The water balance of a tropical urban watershed
In cities, natural hydrologic processes are drastically altered by human interventions and land use change, including the construction of systems for water storage, abstraction, distribution, use, collection, and discharge. The effects of this altered hydrology, such as the artificial linkages within and between catchments, contribute to unique patterns of water flow not observed in natural basins. Water balances have been constructed for several temperate cities, yet there is a lack of understanding of the inputs and outputs of water in tropical urban settings. Our objective was to develop a water budget for the Afluente Norte branch of the Juan Méndez stream, located in the Río Piedras district of San Juan, Puerto Rico. As part of a graduate course in environmental hydrology, we carried out an empirical study for one month during the dry season, in which we measured or estimated water inputs into (precipitation, potable water, infiltration from pipe leakage) and outputs from the watershed (evapotranspiration, wastewater, and stream discharge). Using the data from this study and the continuity equation, we calculated the water balance for this watershed. We also collected stream water quality data to evaluate whether or not wastewater leakage occurred during dry periods.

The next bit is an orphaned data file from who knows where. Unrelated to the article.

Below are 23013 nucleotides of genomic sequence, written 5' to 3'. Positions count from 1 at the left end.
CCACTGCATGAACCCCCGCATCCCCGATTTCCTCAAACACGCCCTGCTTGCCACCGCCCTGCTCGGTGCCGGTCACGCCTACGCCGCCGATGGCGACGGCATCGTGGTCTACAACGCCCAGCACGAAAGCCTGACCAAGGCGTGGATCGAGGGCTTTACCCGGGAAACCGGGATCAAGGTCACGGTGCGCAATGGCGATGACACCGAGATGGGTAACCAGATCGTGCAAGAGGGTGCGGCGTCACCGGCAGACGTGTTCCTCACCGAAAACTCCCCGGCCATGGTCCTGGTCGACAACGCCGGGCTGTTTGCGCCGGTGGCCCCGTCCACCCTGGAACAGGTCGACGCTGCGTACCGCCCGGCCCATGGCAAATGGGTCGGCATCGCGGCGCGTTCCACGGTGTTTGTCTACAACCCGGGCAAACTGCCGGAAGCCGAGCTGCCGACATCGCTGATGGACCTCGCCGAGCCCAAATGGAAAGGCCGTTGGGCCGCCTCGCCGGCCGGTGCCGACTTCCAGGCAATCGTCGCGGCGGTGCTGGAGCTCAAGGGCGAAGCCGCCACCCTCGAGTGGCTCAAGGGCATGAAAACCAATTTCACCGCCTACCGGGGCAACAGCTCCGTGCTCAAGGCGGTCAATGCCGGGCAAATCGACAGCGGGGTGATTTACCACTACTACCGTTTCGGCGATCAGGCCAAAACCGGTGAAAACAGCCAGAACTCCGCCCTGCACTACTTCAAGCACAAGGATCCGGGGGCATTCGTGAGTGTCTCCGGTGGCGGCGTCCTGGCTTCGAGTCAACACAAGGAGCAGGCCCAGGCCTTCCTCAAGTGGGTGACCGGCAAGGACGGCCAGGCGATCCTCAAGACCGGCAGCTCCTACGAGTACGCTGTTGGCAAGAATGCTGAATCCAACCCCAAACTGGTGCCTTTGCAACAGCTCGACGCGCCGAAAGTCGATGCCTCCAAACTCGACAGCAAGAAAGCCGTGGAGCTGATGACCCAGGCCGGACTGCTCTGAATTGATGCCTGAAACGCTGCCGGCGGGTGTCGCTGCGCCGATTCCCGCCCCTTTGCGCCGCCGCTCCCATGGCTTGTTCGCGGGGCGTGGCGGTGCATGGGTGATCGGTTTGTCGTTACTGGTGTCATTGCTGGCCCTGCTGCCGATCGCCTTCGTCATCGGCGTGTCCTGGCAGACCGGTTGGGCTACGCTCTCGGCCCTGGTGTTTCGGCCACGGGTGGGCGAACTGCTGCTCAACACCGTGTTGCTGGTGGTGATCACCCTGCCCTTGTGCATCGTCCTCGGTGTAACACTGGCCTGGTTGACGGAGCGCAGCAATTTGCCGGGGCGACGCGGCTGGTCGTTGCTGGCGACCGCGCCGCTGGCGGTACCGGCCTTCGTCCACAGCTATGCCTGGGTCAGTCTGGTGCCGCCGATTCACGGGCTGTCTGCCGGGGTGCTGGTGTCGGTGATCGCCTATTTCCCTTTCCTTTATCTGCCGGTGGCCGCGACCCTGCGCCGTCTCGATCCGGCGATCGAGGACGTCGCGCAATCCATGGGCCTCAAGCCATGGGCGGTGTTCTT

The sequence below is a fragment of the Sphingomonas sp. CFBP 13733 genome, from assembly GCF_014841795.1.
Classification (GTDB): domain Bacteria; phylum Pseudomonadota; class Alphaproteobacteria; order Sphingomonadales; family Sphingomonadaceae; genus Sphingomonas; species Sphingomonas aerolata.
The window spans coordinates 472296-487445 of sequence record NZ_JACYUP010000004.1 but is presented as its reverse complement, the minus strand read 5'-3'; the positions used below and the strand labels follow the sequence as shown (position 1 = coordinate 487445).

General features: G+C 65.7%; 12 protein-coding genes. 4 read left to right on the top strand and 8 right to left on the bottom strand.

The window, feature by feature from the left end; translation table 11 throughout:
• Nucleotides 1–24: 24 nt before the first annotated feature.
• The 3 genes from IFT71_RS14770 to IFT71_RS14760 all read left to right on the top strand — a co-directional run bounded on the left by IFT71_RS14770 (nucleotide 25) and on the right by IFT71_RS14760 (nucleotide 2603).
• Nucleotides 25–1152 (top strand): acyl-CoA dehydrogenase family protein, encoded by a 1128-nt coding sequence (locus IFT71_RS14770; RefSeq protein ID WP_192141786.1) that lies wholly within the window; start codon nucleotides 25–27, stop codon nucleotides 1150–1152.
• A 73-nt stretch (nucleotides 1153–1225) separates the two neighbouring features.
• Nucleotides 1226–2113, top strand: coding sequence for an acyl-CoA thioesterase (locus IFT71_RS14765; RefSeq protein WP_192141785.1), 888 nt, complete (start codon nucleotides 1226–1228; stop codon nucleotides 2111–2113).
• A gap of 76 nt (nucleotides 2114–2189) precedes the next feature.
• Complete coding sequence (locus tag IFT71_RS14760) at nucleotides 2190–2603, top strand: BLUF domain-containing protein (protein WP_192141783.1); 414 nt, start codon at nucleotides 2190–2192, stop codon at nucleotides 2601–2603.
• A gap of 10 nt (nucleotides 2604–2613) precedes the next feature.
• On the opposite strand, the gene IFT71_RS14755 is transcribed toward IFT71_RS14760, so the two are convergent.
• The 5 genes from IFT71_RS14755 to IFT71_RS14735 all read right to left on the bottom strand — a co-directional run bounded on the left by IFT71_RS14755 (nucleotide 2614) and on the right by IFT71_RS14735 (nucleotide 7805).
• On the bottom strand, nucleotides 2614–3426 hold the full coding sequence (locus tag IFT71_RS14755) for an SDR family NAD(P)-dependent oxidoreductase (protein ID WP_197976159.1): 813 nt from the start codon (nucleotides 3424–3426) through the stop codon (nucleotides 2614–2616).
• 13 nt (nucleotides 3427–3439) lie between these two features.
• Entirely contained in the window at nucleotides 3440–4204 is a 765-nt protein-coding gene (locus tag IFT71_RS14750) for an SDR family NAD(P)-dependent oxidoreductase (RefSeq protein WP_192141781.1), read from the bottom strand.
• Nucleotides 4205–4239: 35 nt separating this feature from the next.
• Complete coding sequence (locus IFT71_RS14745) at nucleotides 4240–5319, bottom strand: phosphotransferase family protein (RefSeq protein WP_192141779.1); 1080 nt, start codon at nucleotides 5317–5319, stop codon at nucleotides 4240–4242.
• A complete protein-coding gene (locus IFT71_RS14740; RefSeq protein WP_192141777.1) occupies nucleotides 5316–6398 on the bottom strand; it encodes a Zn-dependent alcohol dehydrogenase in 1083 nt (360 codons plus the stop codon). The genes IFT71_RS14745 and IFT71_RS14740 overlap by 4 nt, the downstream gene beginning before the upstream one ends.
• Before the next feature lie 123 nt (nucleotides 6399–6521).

We calculated a total combined water input of 16,735 m3 and output of 21,007 m3, for a total change in storage of -4,272 m3. The average stream discharge value measured only differed by 0.04% from the derived discharge calculated from the combined sum of surface runoff, groundwater, and pipe leakage, indicating that our estimations for these quantities were highly accurate. We conclude that in this urban watershed during low rainfall periods, human engineered components of the hydrologic system dominate and contribute significantly to stream discharge. The contribution of rainfall to the water balance was minimal, representing 8% of the input and 12% of the output. In contrast, potable water comprised more than 60% of input flows, and treated wastewater represented 44% of output. Furthermore, leakages from the potable water and wastewater systems together accounted for almost half of the measured stream discharge. Water quality data confirm that during dry periods, the water of the Afluente Norte is infiltrated by wastewater. Groundwater discharge to the stream did occur, as suggested by the observed negative change in storage. These results align with findings from temperate urban watersheds, highlighting the central role of piped inflows and outflows in driving urban water balances.